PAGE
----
For those of you that don’t know, the cactus used to brew Mexico’s finest firewater is the Blue Agave. It’s not a drink I touch these days.
Experience has shown me that its initial benign effect is just a ruse to suck me in and convince me it’s safe to drink another, then another, and then another. That is until that feeling of “nothing to see here” is replaced by the freight train that appears cartoonlike out of nowhere and runs me over.
This is then followed by temporal time displacement where I discover a large chunk of my life has passed but I don’t recall how.
This must have been the feeling for many of the teams at the la Ciudad de Mexico last weekend as the route to releasing performance seemed to be a mystery, wrapped up in an enigma, shrouded in tire smoke, apart from Red Bull Racing that is, who came home with the goodies and a generous settlement for their cost cap breach.
The only oil on the Red Bull pit box floor was Sky News in particular, Ted Kravitz casting repeated aspersions Red Bull had robbed the 2021 Championship from Lewis Hamilton in Abu Dhabi.
Their reaction was like the tequila cactus itself, blue and prickly. I can understand Max’s position here as he stole nothing but as a driver, he is the focus of social media vitriol. If there was any stealing to be had, it was ostensively by a now binned FIA official.
The lady doth protest too much
However, I find it a bit rich for Christian Horner to personally take umbrage. His team (which he heads up) broke the regulations in the 2021 period by exceeding the cost cap.
There is no (or should be no) “by a little” or a “by a lot” discussion. Where other Formula 1 regulations have a clear metric, you are either compliant or non-compliant. If you exceed the measurement (even by a nanogram or mm) then you’re disqualified. Simple.
To Horner, I say suck it up buttercup and think yourself lucky you got away with it (exceeding the budget cap that is). To Max I say, sorry it’s wrong and completely unjustified but welcome to F1 where opinions are like assholes – everyone has one.
Rightly or wrongly, it goes with the turf. To Ted, I say best fall on your sword and apologise or get that CV on LinkedIn. If you are a persona non grata with the World Champions, then you’re not much use to SKY.
Where did that come from?
If Mercedes could have had their way this season, all circuits would have been elevated to 2,000ft above sea level, but unfortunately for them, only Mexico could release the “Thin air” fairy to wave her magic wand and turn the W13 frog into a prince charming.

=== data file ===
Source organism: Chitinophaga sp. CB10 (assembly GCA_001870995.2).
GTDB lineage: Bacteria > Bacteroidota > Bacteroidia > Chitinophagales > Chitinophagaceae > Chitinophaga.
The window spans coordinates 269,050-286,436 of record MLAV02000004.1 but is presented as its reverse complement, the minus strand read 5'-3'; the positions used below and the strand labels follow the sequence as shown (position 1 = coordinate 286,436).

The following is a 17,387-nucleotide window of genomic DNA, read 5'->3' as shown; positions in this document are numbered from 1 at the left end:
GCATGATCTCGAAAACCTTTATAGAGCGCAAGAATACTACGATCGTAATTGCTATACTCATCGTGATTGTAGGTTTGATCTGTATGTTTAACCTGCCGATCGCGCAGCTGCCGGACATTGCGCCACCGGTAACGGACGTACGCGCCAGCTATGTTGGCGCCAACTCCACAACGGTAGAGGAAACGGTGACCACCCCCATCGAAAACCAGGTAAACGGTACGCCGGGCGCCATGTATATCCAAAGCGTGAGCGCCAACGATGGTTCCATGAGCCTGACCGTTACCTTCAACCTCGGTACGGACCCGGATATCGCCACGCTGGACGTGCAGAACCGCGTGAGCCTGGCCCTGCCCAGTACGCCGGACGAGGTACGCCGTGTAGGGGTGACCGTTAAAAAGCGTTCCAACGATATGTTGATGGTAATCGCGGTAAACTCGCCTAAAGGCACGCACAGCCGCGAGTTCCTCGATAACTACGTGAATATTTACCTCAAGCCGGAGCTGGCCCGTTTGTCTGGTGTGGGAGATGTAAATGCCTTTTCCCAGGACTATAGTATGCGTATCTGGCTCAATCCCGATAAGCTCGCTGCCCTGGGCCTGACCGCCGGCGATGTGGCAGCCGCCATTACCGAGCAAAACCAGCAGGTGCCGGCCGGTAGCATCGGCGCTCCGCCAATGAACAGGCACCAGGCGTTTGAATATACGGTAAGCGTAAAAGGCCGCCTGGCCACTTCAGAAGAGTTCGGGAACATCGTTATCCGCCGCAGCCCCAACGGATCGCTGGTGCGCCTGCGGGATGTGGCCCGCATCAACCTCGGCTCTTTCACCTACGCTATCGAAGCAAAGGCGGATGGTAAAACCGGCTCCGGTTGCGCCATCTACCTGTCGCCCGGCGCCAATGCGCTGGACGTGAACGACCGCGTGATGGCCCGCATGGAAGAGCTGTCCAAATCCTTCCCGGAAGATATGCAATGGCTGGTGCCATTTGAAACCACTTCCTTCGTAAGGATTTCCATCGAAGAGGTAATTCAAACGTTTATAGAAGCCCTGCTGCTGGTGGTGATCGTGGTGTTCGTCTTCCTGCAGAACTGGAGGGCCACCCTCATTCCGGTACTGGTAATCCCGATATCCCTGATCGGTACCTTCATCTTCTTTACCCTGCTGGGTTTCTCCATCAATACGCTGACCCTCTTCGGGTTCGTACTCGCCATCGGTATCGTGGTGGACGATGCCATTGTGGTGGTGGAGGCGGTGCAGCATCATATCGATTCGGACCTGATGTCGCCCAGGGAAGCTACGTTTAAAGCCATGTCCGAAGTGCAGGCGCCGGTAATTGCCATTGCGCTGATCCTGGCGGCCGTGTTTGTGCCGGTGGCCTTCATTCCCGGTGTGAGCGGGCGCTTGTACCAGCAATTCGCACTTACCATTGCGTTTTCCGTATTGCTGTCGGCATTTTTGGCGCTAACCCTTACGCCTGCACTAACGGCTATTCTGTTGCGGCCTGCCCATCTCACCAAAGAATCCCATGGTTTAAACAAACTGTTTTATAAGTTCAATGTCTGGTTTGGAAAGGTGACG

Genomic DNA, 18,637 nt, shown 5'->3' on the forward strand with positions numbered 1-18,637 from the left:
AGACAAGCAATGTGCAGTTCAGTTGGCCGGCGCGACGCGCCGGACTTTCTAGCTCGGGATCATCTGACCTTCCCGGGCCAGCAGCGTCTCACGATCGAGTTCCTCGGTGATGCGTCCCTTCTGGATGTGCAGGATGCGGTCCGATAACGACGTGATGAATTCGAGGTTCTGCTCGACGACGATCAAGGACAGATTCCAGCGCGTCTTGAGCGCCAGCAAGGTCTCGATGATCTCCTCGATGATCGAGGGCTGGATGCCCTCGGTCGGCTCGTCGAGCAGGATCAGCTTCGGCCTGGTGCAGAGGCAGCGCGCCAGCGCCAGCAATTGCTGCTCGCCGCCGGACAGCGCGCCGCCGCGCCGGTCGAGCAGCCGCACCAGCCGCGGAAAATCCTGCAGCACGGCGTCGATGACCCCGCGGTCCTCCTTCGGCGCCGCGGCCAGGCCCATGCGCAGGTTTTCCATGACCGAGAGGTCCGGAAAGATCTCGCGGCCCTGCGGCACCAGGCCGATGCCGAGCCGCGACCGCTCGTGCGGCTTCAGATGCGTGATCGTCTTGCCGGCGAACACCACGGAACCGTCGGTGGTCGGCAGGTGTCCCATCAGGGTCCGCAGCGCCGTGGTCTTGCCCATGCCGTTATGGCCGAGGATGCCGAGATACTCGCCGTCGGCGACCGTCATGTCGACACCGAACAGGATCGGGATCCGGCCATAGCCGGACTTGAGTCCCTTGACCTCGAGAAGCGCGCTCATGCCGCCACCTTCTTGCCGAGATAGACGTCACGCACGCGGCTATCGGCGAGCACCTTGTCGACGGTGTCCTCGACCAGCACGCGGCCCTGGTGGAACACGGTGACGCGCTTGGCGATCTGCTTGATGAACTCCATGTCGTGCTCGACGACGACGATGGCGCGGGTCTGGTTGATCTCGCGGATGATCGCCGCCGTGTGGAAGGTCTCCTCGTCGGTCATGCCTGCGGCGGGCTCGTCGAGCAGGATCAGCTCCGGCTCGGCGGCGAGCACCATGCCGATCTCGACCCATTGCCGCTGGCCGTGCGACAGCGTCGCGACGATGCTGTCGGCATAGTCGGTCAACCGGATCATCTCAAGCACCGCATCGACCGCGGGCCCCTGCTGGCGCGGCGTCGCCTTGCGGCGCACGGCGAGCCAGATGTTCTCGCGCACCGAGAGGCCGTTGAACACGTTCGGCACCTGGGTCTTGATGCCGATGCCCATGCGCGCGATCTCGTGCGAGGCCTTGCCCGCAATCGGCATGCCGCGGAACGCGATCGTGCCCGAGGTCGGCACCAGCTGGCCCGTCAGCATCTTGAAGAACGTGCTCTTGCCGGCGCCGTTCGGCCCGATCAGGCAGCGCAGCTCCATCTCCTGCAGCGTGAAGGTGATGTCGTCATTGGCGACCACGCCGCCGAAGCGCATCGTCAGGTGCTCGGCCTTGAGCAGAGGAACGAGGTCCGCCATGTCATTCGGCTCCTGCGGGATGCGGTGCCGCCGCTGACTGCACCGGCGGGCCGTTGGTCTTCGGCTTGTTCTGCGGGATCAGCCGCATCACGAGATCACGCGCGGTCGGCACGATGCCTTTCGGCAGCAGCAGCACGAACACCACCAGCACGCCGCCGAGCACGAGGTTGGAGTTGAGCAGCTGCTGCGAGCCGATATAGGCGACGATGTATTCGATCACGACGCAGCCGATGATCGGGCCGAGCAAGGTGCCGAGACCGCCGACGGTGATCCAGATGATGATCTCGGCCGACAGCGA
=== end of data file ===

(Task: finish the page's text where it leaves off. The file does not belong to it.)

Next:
Last season the track was not a favourite for the Silver Arrows but this year, with the W13 possessing the aerodynamic trim of a brick, the low-density atmosphere gave welcome relief to its normally draggy profile.
To prove how pivotal this has been this season, George Russel and Lewis Hamilton went on to top the time sheets in FP2 and FP3. It did a robust job in qualifying too as Messrs Hamilton and Russel landed the 2nd and 3rd spot respectively.
Duh, it’s the mediums stupid!
The fact that Mercedes left their only real potential win this year on the table is already well-documented. However, Hamilton drove a superb race and demonstrated once again that “Boy Russell” is not ready for him just yet.
The seven-time World Champion showed him that there’s more to a race start than just sending it down the inside. Having given the race craft lesson, he (Hamilton) proceeded to pull away from both him and Perez to hang with Verstappen for the duration.
Another surprise appearance at the front was the Alfa Romeo of Valtteri Bottas, splitting the Ferraris of Carlos Sainz and Charles Leclerc respectively.
The team brought upgrades to Mexico, so I assume these were of the mechanical grip type as opposed to aero. Unfortunately, they could not convert the qualifying pace into a race performance. Much like their cousins…
Performance, performance wherefore art thou performance?
Apart from FP1, neither of the Ferraris seemed at ease at the Autódromo Hermanos Rodríguez with Carlos flying the flag as Charles Leclerc appeared to have sent his cat to race in his place.
Sadly, the team from Maranello reminded me of a top prize fighter who has competed in one bout too many and is starting to tire before the end of the round.
Only 40 points separate them from Mercedes in the Constructors’ Championship. Best not to tempt the racing fates, they have two weeks to get back in the gym and get focused!